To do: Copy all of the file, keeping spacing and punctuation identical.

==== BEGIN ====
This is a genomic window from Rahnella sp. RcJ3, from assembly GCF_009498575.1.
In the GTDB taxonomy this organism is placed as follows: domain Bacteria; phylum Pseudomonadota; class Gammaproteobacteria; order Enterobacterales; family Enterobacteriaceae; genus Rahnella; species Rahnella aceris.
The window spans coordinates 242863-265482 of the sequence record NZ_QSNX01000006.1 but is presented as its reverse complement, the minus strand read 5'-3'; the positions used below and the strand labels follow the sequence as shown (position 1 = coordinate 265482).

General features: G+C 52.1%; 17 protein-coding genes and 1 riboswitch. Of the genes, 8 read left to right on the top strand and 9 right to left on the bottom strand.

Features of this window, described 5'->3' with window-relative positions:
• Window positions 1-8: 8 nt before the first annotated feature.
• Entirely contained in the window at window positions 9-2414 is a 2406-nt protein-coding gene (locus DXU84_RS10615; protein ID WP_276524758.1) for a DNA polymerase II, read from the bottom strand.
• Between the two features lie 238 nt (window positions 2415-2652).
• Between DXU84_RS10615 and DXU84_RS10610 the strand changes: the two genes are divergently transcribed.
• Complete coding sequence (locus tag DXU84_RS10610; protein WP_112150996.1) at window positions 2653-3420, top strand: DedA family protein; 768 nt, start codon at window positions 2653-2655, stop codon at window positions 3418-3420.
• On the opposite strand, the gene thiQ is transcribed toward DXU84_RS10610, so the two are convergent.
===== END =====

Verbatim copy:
This is a genomic window from Rahnella sp. RcJ3, from assembly GCF_009498575.1.
In the GTDB taxonomy this organism is placed as follows: domain Bacteria; phylum Pseudomonadota; class Gammaproteobacteria; order Enterobacterales; family Enterobacteriaceae; genus Rahnella; species Rahnella aceris.
The window spans coordinates 242863-265482 of the sequence record NZ_QSNX01000006.1 but is presented as its reverse complement, the minus strand read 5'-3'; the positions used below and the strand labels follow the sequence as shown (position 1 = coordinate 265482).

General features: G+C 52.1%; 17 protein-coding genes and 1 riboswitch. Of the genes, 8 read left to right on the top strand and 9 right to left on the bottom strand.

Features of this window, described 5'->3' with window-relative positions:
• Window positions 1-8: 8 nt before the first annotated feature.
• Entirely contained in the window at window positions 9-2414 is a 2406-nt protein-coding gene (locus DXU84_RS10615; protein ID WP_276524758.1) for a DNA polymerase II, read from the bottom strand.
• Between the two features lie 238 nt (window positions 2415-2652).
• Between DXU84_RS10615 and DXU84_RS10610 the strand changes: the two genes are divergently transcribed.
• Complete coding sequence (locus tag DXU84_RS10610; protein WP_112150996.1) at window positions 2653-3420, top strand: DedA family protein; 768 nt, start codon at window positions 2653-2655, stop codon at window positions 3418-3420.
• On the opposite strand, the gene thiQ is transcribed toward DXU84_RS10610, so the two are convergent.